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Feb 132012
 

Andrew Winston

At the recent GreenBiz Forum in New York, I was surprised by an on-stage interview with Fred Bedore, an executive from Walmart. I’ve followed the greening of the retail giant fairly closely for years, so I wasn’t expecting a lot of new information from Bedore, Walmart’s Senior Director of Business Strategy and Sustainability.

But amidst a seemingly scripted set of responses on Walmart’s supply chain and operational greening efforts, the discussion took an interesting turn. When addressing the company’s aspirational goal of using 100% renewable energy, Bedore said two noteworthy things.

First, 75 percent of Walmart’s California stores now have “some kind of renewable energy system.” Renewables are still providing only a tiny percentage of the company’s total electricity demand, but it’s definite progress. And the commitment to green energy has helped Walmart take third place on the U.S. EPA’s latest list of the top 50 renewable energy buyers.

Second, Bedore spoke about how Walmart thinks about its investments in green power:

“There is an ROI calculation on all sustainability investments like on all projects, but…we look at where the investment gets us. [For example] the longer term payback on solar helps us get to scale down the road.”

In essence, Bedore was saying that Walmart recognizes that it can help take the solar market to scale, thus lowering its costs in the future. It also recognizes that, in the meantime, operational managers will gain valuable experience and knowledge about how to optimize the new power systems. The company can also reap the immediate variable cost benefits of free power.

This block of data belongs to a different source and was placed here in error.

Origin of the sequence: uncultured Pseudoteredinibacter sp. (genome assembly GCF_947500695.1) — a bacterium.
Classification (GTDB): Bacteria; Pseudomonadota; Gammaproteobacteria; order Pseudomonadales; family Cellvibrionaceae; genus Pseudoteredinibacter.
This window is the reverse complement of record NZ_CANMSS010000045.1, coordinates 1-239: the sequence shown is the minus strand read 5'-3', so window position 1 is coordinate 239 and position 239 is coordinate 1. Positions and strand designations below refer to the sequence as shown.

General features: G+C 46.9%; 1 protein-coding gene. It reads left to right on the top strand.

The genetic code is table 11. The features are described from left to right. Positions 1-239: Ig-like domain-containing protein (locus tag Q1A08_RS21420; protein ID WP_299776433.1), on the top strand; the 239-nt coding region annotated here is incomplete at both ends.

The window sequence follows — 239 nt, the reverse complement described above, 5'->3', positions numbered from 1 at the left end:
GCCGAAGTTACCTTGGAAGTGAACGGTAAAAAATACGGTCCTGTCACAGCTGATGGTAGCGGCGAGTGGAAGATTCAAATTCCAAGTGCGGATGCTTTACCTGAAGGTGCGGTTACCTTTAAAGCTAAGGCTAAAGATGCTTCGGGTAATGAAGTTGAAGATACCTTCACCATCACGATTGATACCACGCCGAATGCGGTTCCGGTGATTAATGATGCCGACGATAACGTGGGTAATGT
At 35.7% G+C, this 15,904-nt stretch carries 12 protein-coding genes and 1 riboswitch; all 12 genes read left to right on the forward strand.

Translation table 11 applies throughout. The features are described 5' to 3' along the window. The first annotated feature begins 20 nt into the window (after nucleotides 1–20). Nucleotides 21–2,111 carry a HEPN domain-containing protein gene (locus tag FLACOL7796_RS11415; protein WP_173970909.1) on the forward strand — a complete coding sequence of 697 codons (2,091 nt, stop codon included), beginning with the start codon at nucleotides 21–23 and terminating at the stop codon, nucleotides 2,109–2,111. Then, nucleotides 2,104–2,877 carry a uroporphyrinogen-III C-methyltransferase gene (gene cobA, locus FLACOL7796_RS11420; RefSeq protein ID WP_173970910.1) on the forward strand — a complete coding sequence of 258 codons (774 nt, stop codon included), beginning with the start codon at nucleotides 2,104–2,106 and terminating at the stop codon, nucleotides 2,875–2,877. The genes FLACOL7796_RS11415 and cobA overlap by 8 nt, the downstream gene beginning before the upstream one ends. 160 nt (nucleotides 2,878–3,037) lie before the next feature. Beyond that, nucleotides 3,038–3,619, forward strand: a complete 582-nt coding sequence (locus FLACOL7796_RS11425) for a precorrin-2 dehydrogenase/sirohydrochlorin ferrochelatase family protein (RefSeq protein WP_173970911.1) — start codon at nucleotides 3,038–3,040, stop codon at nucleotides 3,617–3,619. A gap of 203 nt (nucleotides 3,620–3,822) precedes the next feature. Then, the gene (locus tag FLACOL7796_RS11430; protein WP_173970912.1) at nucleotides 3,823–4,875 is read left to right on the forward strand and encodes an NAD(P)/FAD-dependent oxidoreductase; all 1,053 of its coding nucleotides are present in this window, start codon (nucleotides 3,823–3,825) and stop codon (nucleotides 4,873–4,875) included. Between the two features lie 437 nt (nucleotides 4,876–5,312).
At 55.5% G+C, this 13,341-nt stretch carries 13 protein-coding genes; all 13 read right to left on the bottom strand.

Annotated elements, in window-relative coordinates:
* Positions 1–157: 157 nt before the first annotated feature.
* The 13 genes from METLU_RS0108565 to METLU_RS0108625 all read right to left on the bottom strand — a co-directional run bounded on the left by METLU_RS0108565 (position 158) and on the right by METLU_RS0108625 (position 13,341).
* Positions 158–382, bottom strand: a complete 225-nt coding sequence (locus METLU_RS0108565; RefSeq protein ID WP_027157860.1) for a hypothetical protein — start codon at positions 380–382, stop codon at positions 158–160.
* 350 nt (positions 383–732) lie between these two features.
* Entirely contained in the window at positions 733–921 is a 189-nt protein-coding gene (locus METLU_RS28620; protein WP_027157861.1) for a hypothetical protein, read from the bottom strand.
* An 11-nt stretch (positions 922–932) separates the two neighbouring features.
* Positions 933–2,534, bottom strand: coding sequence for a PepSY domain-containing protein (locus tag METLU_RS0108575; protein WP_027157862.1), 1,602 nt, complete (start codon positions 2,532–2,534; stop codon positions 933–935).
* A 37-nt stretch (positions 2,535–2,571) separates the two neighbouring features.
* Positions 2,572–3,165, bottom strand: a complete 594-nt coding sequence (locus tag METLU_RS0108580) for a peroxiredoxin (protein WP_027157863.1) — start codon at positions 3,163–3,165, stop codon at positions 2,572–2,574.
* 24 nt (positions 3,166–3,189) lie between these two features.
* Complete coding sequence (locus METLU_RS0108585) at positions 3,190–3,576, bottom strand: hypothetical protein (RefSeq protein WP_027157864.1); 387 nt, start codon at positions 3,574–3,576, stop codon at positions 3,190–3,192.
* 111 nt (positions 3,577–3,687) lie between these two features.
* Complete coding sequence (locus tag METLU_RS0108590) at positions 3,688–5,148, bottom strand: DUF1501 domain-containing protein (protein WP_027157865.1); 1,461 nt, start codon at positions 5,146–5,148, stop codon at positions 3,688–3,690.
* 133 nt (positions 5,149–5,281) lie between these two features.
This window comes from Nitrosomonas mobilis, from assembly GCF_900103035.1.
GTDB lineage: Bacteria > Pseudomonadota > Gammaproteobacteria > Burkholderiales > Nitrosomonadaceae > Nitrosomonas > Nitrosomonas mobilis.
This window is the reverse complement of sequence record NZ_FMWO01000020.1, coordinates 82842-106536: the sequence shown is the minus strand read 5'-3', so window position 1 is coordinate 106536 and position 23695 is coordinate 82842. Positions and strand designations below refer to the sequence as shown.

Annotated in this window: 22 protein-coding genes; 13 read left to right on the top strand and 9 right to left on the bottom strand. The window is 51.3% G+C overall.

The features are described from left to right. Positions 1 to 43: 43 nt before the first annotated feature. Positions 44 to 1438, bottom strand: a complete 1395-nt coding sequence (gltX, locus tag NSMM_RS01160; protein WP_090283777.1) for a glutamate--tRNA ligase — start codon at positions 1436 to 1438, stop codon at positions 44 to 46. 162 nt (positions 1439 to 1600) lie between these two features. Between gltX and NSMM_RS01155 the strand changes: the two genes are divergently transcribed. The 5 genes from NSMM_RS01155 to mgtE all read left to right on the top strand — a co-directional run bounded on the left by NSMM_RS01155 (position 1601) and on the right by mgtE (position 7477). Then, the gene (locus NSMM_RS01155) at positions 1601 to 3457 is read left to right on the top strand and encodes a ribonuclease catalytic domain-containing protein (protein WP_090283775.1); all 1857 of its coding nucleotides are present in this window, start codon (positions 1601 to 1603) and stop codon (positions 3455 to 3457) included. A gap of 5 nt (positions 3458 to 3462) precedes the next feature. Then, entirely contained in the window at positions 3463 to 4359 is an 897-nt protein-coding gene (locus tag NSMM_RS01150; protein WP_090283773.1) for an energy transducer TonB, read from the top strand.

In short, Walmart has tweaked its ROI requirements for green power initiatives to reflect more of the big picture.

Of course, investing in projects with a hard-to-measure payback — such as a new marketing campaign or entry into new geographic or customer markets — is a normal part of business strategy. And making choices that do have measurable, but longer-term, strategic value should be par for the course as well. So it shouldn’t be a surprise that Walmart is doing this.

But in my experience, this larger view of a company’s goals has in recent years taken a back seat to a relentless pursuit of quarterly earnings. We worship internal rates of return (IRR) to our detriment.

When it comes to green projects, this narrowly-defined measure of “payback” is particularly destructive. The typical (but evolving) view is that all sustainability initiatives are either an expense and/or should only happen if they meet the strictest hurdle rate. For years I’ve made the case that companies should shift their decision-making and investment criteria to take into account intangible and longer-term benefits that are missed in normal IRR calculations. But only a handful of leaders do this consistently.

For their part, Walmart execs have said repeatedly (and justifiably proudly) that all their sustainability projects thus far — such as dramatically improving the energy efficiency of stores and the fuel efficiency of the distribution fleet — have met normal ROI requirements. Bedore said as much…until he added the critical caveat that in the case of green power, Walmart bean counters were looking beyond the near-term payback.

Investments in renewables are an important case where this kind of flexibility of thinking is required. The actual cash payback periods are getting shorter, but they rarely meet the typical 2-year (or so) ROI required by most large companies.

But green power initiatives yield other important benefits, from reducing risk by lowering reliance on volatilely priced resources to enhancing brand value by putting visible symbols of green commitment on stores. These paybacks are real, even if they’re hard to measure, and they need to be accounted for strategically when considering the ROI on green projects.

We need a lot more flexible thinking going forward. Hurdle rates are important to provide some means of comparison between projects competing for capital. But an internal rate of return cannot be a straitjacket.

If the lords of low cost recognize the strategic value of green investments, so can the rest of us.

(Andrew Winston is a business sustainability consultant and co-author of Green to Gold. Read more at his website.)